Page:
They don’t work.

We would run our retrospectives religiously, but it seemed like nobody really wanted to be there. It was a seemingly forced meeting where I felt a lot of the time I was trying to stir up conversation. By the end of the meeting, just about everyone would have chimed in, but there weren’t a lot of ideas being generated. It was long, boring, and didn’t accomplish any of the goals we wanted it to. Thus, our development cycles stayed basically the same for a while. They worked and they didn’t appear to be broken enough that people wanted to see change.

Things remained the same until I received some input from Christine. When Christine read an article on LinkedIn called I Like, I Wish, I Wonder, she thought it might have some positive carry-over to our development process. If Christine thought that it might spark a change in our retrospectives, that was more change than I was hearing from the team in general (including myself, to be fair). So I decided we’d give it a shot.

Annnd we haven’t looked back since.

I won’t go too in-depth on how I Like, I Wish, I Wonder has rocked our retrospective world because I want to save that for a separate write-up. The point is that it did, and it’s all thanks to Christine for digging it up for us. We’ve started to completely overhaul different aspects of our development process now that retrospectives are effective. I really started to realize just how big of an impact it had when I was explaining some of the development process changes to our CEO. I remember thinking “Wow… If we wouldn’t have switched our retrospective process, we’d be nowhere near as efficient”.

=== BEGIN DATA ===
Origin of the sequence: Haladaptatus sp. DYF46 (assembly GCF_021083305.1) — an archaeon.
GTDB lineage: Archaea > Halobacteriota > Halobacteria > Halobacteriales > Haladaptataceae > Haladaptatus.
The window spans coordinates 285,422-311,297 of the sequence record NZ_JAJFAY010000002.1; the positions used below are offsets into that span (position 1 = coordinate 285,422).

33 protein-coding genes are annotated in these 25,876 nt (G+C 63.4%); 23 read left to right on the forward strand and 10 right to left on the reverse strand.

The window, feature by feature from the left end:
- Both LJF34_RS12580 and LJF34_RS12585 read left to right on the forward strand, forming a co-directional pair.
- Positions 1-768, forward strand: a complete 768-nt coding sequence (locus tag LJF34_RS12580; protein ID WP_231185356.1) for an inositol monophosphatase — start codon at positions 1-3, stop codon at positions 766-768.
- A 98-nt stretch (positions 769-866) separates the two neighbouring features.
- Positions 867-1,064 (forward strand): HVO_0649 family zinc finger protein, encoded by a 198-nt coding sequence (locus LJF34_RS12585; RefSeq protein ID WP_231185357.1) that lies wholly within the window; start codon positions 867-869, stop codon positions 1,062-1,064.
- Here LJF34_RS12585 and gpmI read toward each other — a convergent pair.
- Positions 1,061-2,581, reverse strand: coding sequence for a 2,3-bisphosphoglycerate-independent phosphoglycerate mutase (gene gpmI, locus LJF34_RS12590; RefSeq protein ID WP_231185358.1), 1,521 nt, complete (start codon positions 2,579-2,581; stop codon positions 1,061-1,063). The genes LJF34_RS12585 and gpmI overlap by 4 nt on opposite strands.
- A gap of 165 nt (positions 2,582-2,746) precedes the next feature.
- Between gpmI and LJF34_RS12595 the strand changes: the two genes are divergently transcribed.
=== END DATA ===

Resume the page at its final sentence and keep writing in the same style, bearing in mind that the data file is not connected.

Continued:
So, thank you for the retrospective idea, Christine. For anyone else looking to flip retrospectives around, try out the I Like, I Wish, I Wonder scheme.

Personalities

I can imagine a lot of people in the development world don’t think too much about personalities. I know I didn’t. Sure, everyone is different. Everyone has their own effective ways of communicating, things they like, things they don’t like, and optimal situations for working. I get it. Now let me go do my work and you go do your work. In an ideal world, you just assume everyone can figure out everyone else that they’re working with, and things will just be fine. Except things are never ideal, and it never hurts to put in a bit more effort to make sure you can get your team up to speed.

So we tried something out. I worked with my HR manager (read: communicated a potential scenario for our development team, let her run free with her awesome creative ideas, and then helped her where she needed it) to roll out a Myers-Briggs personality test for a small sub-team of our development team. If you aren’t familiar with the tests or the concept, check out the link and read up on it! We figured it would be best to try this kind of thing out on a small part of the team to see if they would find value in it, and if so, we’d try the whole team.